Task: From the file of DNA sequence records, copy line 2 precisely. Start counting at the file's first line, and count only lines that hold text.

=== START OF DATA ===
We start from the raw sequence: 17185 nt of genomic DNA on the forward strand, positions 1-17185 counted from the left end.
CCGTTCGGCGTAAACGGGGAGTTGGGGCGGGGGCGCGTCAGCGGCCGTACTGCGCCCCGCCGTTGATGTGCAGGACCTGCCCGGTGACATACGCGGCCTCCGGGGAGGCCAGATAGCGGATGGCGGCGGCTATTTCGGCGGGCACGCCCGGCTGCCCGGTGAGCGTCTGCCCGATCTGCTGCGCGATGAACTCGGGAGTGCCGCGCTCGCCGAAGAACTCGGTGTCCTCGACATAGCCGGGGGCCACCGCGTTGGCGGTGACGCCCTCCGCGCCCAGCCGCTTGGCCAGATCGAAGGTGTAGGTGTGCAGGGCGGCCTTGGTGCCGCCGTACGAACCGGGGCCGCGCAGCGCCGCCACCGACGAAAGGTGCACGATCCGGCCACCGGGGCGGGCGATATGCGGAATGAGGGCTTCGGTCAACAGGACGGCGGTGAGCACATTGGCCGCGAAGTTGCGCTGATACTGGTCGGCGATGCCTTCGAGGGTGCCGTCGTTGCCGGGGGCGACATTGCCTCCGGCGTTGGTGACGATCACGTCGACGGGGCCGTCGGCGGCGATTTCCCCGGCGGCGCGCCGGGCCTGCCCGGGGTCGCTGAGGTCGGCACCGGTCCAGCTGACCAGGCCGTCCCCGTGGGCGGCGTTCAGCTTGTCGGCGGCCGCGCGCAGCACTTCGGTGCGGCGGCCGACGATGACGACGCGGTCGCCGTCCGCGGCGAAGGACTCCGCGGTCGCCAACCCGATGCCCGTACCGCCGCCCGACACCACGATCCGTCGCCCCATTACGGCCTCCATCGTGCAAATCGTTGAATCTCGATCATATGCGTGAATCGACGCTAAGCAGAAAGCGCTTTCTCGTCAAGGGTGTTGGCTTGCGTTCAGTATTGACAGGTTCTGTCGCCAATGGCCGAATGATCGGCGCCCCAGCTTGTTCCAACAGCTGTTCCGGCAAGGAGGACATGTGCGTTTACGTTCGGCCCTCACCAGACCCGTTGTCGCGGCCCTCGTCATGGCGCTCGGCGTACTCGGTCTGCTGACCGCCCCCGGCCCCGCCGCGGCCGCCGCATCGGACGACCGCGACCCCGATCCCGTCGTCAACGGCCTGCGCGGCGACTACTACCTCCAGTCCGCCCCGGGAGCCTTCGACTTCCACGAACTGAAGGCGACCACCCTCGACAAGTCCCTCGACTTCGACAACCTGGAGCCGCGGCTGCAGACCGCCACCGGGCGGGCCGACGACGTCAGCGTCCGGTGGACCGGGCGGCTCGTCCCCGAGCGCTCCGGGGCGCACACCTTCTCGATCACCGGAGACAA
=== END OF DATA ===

CCGTTCGGCGTAAACGGGGAGTTGGGGCGGGGGCGCGTCAGCGGCCGTACTGCGCCCCGCCGTTGATGTGCAGGACCTGCCCGGTGACATACGCGGCCTCCGGGGAGGCCAGATAGCGGATGGCGGCGGCTATTTCGGCGGGCACGCCCGGCTGCCCGGTGAGCGTCTGCCCGATCTGCTGCGCGATGAACTCGGGAGTGCCGCGCTCGCCGAAGAACTCGGTGTCCTCGACATAGCCGGGGGCCACCGCGTTGGCGGTGACGCCCTCCGCGCCCAGCCGCTTGGCCAGATCGAAGGTGTAGGTGTGCAGGGCGGCCTTGGTGCCGCCGTACGAACCGGGGCCGCGCAGCGCCGCCACCGACGAAAGGTGCACGATCCGGCCACCGGGGCGGGCGATATGCGGAATGAGGGCTTCGGTCAACAGGACGGCGGTGAGCACATTGGCCGCGAAGTTGCGCTGATACTGGTCGGCGATGCCTTCGAGGGTGCCGTCGTTGCCGGGGGCGACATTGCCTCCGGCGTTGGTGACGATCACGTCGACGGGGCCGTCGGCGGCGATTTCCCCGGCGGCGCGCCGGGCCTGCCCGGGGTCGCTGAGGTCGGCACCGGTCCAGCTGACCAGGCCGTCCCCGTGGGCGGCGTTCAGCTTGTCGGCGGCCGCGCGCAGCACTTCGGTGCGGCGGCCGACGATGACGACGCGGTCGCCGTCCGCGGCGAAGGACTCCGCGGTCGCCAACCCGATGCCCGTACCGCCGCCCGACACCACGATCCGTCGCCCCATTACGGCCTCCATCGTGCAAATCGTTGAATCTCGATCATATGCGTGAATCGACGCTAAGCAGAAAGCGCTTTCTCGTCAAGGGTGTTGGCTTGCGTTCAGTATTGACAGGTTCTGTCGCCAATGGCCGAATGATCGGCGCCCCAGCTTGTTCCAACAGCTGTTCCGGCAAGGAGGACATGTGCGTTTACGTTCGGCCCTCACCAGACCCGTTGTCGCGGCCCTCGTCATGGCGCTCGGCGTACTCGGTCTGCTGACCGCCCCCGGCCCCGCCGCGGCCGCCGCATCGGACGACCGCGACCCCGATCCCGTCGTCAACGGCCTGCGCGGCGACTACTACCTCCAGTCCGCCCCGGGAGCCTTCGACTTCCACGAACTGAAGGCGACCACCCTCGACAAGTCCCTCGACTTCGACAACCTGGAGCCGCGGCTGCAGACCGCCACCGGGCGGGCCGACGACGTCAGCGTCCGGTGGACCGGGCGGCTCGTCCCCGAGCGCTCCGGGGCGCACACCTTCTCGATCACCGGAGACAA